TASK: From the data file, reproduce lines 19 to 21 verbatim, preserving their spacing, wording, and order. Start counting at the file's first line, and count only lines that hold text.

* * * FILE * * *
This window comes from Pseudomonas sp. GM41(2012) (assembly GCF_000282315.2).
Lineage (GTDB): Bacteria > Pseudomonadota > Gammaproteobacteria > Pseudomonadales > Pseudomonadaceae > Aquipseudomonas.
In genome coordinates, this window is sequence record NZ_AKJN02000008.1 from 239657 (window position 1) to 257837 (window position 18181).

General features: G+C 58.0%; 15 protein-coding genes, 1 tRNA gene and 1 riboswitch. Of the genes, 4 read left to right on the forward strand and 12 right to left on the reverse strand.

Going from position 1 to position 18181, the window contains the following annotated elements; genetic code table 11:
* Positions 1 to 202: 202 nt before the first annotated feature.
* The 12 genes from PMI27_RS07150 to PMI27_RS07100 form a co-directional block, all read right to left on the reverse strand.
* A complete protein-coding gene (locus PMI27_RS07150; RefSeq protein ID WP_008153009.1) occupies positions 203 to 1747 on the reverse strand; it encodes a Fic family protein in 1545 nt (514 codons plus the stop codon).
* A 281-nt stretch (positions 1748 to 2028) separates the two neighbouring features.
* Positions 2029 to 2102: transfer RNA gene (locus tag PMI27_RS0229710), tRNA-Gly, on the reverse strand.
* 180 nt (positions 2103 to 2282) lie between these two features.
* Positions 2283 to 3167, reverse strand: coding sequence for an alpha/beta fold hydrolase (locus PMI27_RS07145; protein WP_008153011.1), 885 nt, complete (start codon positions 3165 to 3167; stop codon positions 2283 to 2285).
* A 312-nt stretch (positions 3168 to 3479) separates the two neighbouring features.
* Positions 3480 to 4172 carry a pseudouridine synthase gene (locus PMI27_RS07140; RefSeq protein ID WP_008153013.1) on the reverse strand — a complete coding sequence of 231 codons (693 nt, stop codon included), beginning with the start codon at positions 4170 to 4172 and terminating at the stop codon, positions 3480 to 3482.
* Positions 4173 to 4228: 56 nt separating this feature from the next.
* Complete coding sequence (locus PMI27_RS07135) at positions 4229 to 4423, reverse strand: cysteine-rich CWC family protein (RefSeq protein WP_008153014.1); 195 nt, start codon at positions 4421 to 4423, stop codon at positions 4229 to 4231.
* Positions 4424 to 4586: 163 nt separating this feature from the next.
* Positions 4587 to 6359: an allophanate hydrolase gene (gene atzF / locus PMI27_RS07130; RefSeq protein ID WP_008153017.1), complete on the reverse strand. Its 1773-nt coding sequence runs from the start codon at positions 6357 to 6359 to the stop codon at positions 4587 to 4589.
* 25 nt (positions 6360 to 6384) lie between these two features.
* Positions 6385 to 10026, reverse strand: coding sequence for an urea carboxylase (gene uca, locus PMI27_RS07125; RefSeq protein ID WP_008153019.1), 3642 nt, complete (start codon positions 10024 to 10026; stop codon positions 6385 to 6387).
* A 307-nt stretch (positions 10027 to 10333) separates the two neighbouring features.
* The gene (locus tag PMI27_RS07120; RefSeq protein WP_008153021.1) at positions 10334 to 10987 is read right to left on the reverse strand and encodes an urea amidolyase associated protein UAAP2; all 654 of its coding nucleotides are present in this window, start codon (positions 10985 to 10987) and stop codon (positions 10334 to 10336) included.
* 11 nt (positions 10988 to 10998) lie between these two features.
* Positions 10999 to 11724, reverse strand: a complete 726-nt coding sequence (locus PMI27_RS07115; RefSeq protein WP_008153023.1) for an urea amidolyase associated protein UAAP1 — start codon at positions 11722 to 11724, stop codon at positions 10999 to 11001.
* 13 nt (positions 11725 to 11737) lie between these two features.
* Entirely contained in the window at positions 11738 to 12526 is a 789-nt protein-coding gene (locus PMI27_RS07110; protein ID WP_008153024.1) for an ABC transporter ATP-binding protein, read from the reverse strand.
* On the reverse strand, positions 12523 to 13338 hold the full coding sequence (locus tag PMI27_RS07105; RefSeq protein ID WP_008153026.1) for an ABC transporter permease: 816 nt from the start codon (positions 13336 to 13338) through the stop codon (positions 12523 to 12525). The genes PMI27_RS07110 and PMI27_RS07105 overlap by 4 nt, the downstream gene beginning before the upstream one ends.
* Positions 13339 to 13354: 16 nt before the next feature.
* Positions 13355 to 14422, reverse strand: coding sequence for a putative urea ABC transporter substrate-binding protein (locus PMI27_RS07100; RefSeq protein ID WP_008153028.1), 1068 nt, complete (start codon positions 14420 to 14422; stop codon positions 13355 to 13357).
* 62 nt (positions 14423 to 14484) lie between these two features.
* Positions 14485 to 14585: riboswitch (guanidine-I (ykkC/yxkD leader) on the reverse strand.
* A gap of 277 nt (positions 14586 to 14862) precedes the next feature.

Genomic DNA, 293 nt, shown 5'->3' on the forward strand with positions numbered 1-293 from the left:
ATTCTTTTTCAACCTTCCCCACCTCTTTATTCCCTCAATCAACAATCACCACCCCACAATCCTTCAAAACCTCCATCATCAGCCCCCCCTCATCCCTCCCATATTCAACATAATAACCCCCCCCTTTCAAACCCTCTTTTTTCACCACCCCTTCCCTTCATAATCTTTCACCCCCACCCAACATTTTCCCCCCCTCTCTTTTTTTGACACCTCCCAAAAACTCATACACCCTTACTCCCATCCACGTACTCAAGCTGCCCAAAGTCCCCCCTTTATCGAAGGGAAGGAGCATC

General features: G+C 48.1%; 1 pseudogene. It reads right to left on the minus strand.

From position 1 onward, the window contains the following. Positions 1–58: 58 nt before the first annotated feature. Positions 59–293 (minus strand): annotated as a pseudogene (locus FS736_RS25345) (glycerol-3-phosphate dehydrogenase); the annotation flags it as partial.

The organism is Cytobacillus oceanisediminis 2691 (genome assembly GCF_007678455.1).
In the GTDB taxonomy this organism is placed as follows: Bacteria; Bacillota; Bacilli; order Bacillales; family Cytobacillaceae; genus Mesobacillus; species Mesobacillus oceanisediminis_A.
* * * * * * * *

* 25 nt (positions 6360 to 6384) lie between these two features.
* Positions 6385 to 10026, reverse strand: coding sequence for an urea carboxylase (gene uca, locus PMI27_RS07125; RefSeq protein ID WP_008153019.1), 3642 nt, complete (start codon positions 10024 to 10026; stop codon positions 6385 to 6387).
* A 307-nt stretch (positions 10027 to 10333) separates the two neighbouring features.